High-yield dividends by themselves don't necessarily scream risk, but high-yielding dividends in companies that are having financial difficulties do. That's why it makes sense to look at a company's long-term financial situation when seeking dividend income.

If a company is in such dire straits that its dividend is at risk, it could leave investors with a stock that's already lost value, and that will sink even further once the dividend is pared.

Omega Healthcare (NYSE:OHI), Energy Transfer LP (NYSE:ET), and ExxonMobil (NYSE:XOM) all have dividends with yields above 7%. Their dividends may be enticing, but there's definitely a catch as the three are fighting market trends.

Frustrated man in front of a downward stock chart.

Image source: Getty Images.

The long-term health of Omega Healthcare is in doubt

Omega Healthcare is a real estate investment trust that specializes in long-term healthcare facilities. The company also has raised its dividend for the past 17 years and its current quarterly dividend of $0.67 offers a yield of 7.2%.

At first glance, Omega should be well placed for growth. As baby boomers age, more people are likely to require long-term care. According to the U.S. Census, the number of people in the United States age 65 and over will overtake the number of people 18 and under by 2034 for the first time. 

However, the impact the coronavirus pandemic has had on the residents of long-term care facilities has caused a fundamental shift, and is one reason why Omega's shares are down more than 12% year to date.

More seniors are seeking alternate ways to age in place, not wanting to get locked down in a facility where relatives may not be able to visit. The population in U.S. nursing homes is down by 15% since the end of 2019, The Wall Street Journal reported this month. Then, there's the risk that COVID-19 has highlighted. Though less than 1% of people in this country live in long-term care facilities, as of Dec. 24, the COVID Tracking Project said that 38% of the deaths from COVID-19 have been in extended-care facilities.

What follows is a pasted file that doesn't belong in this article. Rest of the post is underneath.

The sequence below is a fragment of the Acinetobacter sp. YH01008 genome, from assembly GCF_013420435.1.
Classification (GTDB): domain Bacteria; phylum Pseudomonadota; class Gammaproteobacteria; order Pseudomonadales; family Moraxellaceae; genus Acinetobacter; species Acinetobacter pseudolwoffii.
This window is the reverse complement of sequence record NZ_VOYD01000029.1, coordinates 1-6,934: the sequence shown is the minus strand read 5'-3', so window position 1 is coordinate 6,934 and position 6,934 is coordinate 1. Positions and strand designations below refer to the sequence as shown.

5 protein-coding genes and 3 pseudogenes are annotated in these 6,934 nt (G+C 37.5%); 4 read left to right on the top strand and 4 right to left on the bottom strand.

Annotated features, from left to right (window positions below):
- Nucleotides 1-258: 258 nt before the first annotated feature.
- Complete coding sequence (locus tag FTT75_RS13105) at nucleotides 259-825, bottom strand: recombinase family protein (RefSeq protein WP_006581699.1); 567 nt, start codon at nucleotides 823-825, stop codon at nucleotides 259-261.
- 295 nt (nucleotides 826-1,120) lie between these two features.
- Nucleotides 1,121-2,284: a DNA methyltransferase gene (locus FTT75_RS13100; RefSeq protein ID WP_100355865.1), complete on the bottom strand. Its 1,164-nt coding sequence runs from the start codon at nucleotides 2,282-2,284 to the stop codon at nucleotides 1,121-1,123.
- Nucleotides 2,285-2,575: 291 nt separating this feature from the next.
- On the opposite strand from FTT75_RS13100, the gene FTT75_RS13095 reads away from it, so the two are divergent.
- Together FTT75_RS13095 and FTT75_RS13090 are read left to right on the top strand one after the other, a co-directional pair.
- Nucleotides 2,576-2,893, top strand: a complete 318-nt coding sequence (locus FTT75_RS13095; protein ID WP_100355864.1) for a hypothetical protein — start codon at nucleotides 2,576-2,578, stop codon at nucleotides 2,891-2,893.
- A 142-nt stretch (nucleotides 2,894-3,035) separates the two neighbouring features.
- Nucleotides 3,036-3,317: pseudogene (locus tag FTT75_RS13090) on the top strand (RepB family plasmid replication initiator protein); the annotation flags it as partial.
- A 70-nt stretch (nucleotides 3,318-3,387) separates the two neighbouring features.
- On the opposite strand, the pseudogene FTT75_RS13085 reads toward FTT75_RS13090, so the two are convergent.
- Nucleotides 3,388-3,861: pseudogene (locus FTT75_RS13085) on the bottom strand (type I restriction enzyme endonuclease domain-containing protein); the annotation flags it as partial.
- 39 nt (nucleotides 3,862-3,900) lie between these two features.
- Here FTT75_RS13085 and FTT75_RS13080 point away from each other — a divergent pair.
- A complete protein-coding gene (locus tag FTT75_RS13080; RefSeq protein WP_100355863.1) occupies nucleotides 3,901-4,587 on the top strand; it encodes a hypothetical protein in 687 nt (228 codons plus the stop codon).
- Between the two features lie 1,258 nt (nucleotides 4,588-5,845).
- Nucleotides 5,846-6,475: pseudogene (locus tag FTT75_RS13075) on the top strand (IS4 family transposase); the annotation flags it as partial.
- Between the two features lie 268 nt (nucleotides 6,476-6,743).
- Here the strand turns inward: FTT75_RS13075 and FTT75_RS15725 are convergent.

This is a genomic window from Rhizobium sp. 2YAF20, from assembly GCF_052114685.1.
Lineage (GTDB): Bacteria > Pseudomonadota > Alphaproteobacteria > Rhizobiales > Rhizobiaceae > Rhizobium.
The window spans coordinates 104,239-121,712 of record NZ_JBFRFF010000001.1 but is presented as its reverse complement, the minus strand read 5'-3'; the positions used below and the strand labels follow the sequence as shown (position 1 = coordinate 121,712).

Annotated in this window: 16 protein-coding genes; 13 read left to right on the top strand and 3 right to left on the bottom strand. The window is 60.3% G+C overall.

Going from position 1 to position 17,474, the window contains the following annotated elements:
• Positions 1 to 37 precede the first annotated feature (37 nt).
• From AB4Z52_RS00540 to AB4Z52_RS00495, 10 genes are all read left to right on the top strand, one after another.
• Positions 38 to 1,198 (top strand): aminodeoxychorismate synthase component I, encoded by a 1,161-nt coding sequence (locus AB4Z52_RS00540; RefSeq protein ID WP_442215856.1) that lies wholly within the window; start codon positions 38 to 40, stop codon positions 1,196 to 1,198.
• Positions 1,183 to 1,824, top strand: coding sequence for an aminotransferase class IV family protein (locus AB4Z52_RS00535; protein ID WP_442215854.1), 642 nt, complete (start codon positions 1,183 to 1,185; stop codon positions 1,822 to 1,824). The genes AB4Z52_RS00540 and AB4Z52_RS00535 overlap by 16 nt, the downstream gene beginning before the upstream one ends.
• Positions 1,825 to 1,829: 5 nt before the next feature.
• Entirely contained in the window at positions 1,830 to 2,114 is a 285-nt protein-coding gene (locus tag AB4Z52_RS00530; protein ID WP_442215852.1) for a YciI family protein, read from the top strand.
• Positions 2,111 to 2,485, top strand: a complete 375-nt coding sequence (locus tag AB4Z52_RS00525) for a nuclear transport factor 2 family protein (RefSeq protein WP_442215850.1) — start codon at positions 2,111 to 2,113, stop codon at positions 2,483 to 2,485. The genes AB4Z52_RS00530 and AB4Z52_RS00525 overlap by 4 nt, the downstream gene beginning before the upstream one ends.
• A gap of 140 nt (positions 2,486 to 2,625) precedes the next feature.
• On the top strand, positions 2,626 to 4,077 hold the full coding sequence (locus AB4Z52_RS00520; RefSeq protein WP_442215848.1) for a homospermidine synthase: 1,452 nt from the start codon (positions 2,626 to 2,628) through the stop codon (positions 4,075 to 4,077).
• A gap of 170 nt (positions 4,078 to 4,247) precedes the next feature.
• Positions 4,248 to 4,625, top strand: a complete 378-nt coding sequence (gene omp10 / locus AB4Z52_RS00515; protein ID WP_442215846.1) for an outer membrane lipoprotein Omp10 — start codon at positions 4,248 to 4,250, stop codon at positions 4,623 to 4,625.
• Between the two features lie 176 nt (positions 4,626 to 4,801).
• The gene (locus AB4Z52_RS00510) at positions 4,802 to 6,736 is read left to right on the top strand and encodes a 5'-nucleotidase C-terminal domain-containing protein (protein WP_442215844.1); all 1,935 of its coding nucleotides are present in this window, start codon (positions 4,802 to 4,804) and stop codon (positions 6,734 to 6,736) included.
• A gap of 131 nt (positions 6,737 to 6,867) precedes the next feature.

Omega Healthcare is better suited than many companies in the long-term healthcare space because its triple-net leases put all expenses on tenants, and the company's size, with 957 facilities under lease, gives it scale advantages. Despite that, the drop in the company's funds from operations (FFO) in the quarter was dramatic: $15.1 million, compared to $163.1 million year over year, boosting the company's forward FFO payout ratio on its dividend to 84.4%. That's more than 20% higher than a typical REIT.

The company said it lost $93.8 million in the quarter on revenue of $119.2 million, compared to a net income of $142.9 million and revenue of $233.2 million for the same period in 2019. More concerning is the company's debt of $5.2 million, which is roughly 57% of its capitalization.

The movement away from long-term care may swing back after the pandemic is over. I would wait at least a quarter after the pandemic is over to see how Omega Healthcare is adjusting before investing in the company.

OHI Chart
Data source: YCharts.

Energy Transfer is at best a risky play